Baker quotes the author and pastor John Maxwell who says your life has three stages: The first stage is learning, the second is earning, and the third is returning. He sees himself and the other leaders of the FWBCC in the “returning stage,” using the knowledge and information they’ve gathered over the years to help the next generation of minority entrepreneurs.

“I had people who helped me along the way who were black and white,” Baker says. “They saw things in me when I didn’t see it in myself. The Chamber is here to help those individuals, too, and also to represent them as a voice at the table when decisions are being made. We’re listening to you and representing entrepreneurs when strategies are being made for the community.”

But the benefits of being part of the FWBCC are not only in support; they’re also physical.

Four years ago, three black males on the FWBCC board decided to lead by example when they purchased and remodeled the Penta Minority Entrepreneurial Center at 2513 South Calhoun St. where they’re renting out space to several minority business owners.

The Penta Minority Entrepreneurial Center offers office space to minority-owned business

To date, all eight tenant spaces are filled, Baker notes. One of the tenants is Chauntiel Smith, a 25-year-old recipient of the Farnsworth Fund for entrepreneurs. Smith is a recent graduate of Indiana Tech. She started a sports agency called Capture Sports Agency, which manages several WMBA basketball players from her rented office space at the Penta Center.

With rent, tenants like Smith get 24-hour access to the building, wifi, security cameras, and the convenience of an office near downtown, as well as along a bus route.

Baker says the physical presence of a black business community in the Penta Center is supporting the FWBCC’s success, too, influencing more progress on the south side of the city in both direct and indirect ways.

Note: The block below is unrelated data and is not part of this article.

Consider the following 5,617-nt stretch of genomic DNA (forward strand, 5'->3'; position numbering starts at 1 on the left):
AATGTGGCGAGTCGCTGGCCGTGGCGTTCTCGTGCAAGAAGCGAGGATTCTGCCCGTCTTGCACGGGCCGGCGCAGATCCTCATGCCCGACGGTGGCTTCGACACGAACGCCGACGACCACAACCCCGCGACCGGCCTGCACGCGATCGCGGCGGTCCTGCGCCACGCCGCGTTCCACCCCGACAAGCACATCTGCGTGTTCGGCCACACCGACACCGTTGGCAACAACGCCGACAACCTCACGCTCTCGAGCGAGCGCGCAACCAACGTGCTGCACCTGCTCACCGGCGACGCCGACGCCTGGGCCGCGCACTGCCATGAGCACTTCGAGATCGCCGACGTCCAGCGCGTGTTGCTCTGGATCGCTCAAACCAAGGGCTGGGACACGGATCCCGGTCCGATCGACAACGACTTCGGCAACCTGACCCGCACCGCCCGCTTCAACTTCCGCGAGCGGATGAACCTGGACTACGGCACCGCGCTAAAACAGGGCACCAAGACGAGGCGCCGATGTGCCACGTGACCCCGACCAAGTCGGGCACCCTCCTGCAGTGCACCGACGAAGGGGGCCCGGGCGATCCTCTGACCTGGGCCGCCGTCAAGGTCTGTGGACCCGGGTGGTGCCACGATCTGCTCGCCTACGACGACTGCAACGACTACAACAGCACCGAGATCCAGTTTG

Willie Ivy and John Dortch of the FWBCC
John Dortch of the FWBCC (right) poses with entrepreneur Willie Ivy (left)

For instance, the FWBCC helped entrepreneur Willie Ivy establish Ivy’s Jerk Joint at 4128 South Clinton Street in January 2018 as Fort Wayne’s first Jamaican jerk chicken restaurant.

Now, businesses like Ivy’s are filling a critical gap in shopping and dining options in the southeast quadrant and providing job opportunities for local people.

“If you look at that southeast area, you have a lot of leakage—a lot of money going out,” Baker says. “But Ivy established a restaurant there, and now he has 15 employees. That’s economic impact.”

He hopes that other minority entrepreneurs who get ideas for businesses and acquire the startup capital to launch them will make good use of the resources they have in the FWBCC.

“Once you get the startup capital, you need someone there to help you manage those dollars right and do the right things,” Baker says. “You can’t do it all. You need a team of folks to help. We try to be that team at the FWBCC to help those individuals.”

Join the Black Chamber of Commerce

To join the Black Chamber of Commerce, contact the office at 260-441-0100, Clifford Clarke at 260-403-5855, or email

Membership rates vary by type.
Individuals: $100 a year
Businesses with less than 50 employees: $200 a year
Businesses with more than 50 employees: $500 a year

For more information about the Penta Minority Entrepreneurial Center, contact John Dortch at 260-437-6596 or email, or Cozey Baker at 260417-2109 or email